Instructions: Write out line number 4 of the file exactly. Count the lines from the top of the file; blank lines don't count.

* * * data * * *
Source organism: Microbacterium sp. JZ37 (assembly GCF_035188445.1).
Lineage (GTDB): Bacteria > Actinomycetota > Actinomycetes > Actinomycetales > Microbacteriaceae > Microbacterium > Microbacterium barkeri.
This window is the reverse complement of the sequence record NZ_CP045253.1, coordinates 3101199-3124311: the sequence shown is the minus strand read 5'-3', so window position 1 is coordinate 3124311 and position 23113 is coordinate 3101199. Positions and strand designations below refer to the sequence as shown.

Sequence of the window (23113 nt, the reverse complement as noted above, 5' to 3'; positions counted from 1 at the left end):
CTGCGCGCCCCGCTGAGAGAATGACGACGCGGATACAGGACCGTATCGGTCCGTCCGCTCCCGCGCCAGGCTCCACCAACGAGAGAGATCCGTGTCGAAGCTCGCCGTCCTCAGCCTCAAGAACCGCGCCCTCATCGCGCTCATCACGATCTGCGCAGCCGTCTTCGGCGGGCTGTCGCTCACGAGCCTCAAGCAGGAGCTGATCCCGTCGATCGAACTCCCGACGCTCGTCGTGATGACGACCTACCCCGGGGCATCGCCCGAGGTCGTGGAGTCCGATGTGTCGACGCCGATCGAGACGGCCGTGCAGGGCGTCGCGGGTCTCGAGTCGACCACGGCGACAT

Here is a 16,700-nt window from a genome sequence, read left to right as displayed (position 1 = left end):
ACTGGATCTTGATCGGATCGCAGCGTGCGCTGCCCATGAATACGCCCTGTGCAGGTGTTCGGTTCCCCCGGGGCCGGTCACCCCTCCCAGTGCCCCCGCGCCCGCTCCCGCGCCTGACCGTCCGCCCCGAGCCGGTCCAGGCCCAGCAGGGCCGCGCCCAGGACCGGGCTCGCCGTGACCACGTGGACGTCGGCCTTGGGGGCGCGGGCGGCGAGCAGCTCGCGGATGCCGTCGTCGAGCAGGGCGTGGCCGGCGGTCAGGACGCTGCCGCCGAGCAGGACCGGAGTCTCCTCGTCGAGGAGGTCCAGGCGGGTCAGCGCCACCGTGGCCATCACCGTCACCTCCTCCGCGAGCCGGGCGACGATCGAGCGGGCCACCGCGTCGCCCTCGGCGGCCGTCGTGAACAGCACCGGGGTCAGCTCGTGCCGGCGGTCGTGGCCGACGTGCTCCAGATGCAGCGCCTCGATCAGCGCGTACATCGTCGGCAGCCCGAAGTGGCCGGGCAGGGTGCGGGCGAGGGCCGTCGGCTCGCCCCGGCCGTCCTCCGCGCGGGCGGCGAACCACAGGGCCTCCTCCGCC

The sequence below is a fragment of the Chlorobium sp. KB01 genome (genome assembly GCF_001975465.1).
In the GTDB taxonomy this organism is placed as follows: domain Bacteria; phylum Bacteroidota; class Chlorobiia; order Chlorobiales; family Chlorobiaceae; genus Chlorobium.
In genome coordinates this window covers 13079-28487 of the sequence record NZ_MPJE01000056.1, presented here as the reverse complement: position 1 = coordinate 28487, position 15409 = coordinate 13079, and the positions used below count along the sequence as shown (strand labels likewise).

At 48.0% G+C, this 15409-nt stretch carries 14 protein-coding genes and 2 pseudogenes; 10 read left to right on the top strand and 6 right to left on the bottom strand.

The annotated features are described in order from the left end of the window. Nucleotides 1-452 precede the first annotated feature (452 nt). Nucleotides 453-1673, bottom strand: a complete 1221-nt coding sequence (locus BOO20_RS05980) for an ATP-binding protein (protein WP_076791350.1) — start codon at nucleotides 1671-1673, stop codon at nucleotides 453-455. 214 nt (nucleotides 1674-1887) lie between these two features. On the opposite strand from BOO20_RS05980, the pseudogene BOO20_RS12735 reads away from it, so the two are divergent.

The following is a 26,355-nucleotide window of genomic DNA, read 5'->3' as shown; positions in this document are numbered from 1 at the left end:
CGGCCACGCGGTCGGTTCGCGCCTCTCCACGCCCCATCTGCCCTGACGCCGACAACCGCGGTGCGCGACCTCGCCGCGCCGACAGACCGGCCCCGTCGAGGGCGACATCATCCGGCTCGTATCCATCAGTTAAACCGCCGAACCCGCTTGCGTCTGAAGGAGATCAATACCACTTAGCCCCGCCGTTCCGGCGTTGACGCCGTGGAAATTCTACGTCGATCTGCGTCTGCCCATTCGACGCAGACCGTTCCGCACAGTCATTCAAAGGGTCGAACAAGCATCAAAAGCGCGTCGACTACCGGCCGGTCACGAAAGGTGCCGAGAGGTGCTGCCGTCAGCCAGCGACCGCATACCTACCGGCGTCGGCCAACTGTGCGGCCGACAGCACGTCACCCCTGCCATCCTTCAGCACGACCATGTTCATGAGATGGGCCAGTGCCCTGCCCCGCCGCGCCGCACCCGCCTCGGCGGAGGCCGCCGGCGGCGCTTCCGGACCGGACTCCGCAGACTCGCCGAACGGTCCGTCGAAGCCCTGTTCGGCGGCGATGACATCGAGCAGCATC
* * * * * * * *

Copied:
Sequence of the window (23113 nt, the reverse complement as noted above, 5' to 3'; positions counted from 1 at the left end):